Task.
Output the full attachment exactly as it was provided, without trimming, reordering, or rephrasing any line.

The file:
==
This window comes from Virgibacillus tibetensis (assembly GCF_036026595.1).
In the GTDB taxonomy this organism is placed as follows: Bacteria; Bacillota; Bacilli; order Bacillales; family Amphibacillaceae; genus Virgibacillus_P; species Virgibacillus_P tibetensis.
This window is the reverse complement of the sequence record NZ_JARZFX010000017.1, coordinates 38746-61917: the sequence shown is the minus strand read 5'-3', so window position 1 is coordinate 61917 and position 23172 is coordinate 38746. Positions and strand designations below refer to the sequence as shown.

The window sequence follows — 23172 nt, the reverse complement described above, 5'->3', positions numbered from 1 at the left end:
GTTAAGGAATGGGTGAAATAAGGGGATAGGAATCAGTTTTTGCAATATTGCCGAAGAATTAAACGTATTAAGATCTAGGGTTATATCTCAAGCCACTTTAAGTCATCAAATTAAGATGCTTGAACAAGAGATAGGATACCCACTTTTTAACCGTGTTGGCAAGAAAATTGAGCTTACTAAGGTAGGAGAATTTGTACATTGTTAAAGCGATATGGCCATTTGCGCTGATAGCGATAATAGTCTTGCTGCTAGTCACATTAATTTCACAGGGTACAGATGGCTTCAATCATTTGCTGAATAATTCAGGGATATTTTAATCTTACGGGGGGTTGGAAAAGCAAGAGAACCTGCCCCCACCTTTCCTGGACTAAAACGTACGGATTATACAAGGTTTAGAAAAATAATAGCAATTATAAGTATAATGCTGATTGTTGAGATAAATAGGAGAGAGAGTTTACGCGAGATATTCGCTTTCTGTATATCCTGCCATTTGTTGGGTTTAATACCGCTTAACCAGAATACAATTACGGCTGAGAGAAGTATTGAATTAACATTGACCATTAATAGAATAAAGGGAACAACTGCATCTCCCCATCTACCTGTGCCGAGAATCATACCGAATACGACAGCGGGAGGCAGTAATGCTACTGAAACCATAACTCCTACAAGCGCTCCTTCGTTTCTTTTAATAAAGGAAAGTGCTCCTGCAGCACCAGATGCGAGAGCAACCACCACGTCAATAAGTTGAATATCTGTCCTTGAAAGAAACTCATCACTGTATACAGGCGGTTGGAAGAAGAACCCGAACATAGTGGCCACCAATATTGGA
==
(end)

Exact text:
This window comes from Virgibacillus tibetensis (assembly GCF_036026595.1).
In the GTDB taxonomy this organism is placed as follows: Bacteria; Bacillota; Bacilli; order Bacillales; family Amphibacillaceae; genus Virgibacillus_P; species Virgibacillus_P tibetensis.
This window is the reverse complement of the sequence record NZ_JARZFX010000017.1, coordinates 38746-61917: the sequence shown is the minus strand read 5'-3', so window position 1 is coordinate 61917 and position 23172 is coordinate 38746. Positions and strand designations below refer to the sequence as shown.

The window sequence follows — 23172 nt, the reverse complement described above, 5'->3', positions numbered from 1 at the left end:
GTTAAGGAATGGGTGAAATAAGGGGATAGGAATCAGTTTTTGCAATATTGCCGAAGAATTAAACGTATTAAGATCTAGGGTTATATCTCAAGCCACTTTAAGTCATCAAATTAAGATGCTTGAACAAGAGATAGGATACCCACTTTTTAACCGTGTTGGCAAGAAAATTGAGCTTACTAAGGTAGGAGAATTTGTACATTGTTAAAGCGATATGGCCATTTGCGCTGATAGCGATAATAGTCTTGCTGCTAGTCACATTAATTTCACAGGGTACAGATGGCTTCAATCATTTGCTGAATAATTCAGGGATATTTTAATCTTACGGGGGGTTGGAAAAGCAAGAGAACCTGCCCCCACCTTTCCTGGACTAAAACGTACGGATTATACAAGGTTTAGAAAAATAATAGCAATTATAAGTATAATGCTGATTGTTGAGATAAATAGGAGAGAGAGTTTACGCGAGATATTCGCTTTCTGTATATCCTGCCATTTGTTGGGTTTAATACCGCTTAACCAGAATACAATTACGGCTGAGAGAAGTATTGAATTAACATTGACCATTAATAGAATAAAGGGAACAACTGCATCTCCCCATCTACCTGTGCCGAGAATCATACCGAATACGACAGCGGGAGGCAGTAATGCTACTGAAACCATAACTCCTACAAGCGCTCCTTCGTTTCTTTTAATAAAGGAAAGTGCTCCTGCAGCACCAGATGCGAGAGCAACCACCACGTCAATAAGTTGAATATCTGTCCTTGAAAGAAACTCATCACTGTATACAGGCGGTTGGAAGAAGAACCCGAACATAGTGGCCACCAATATTGGA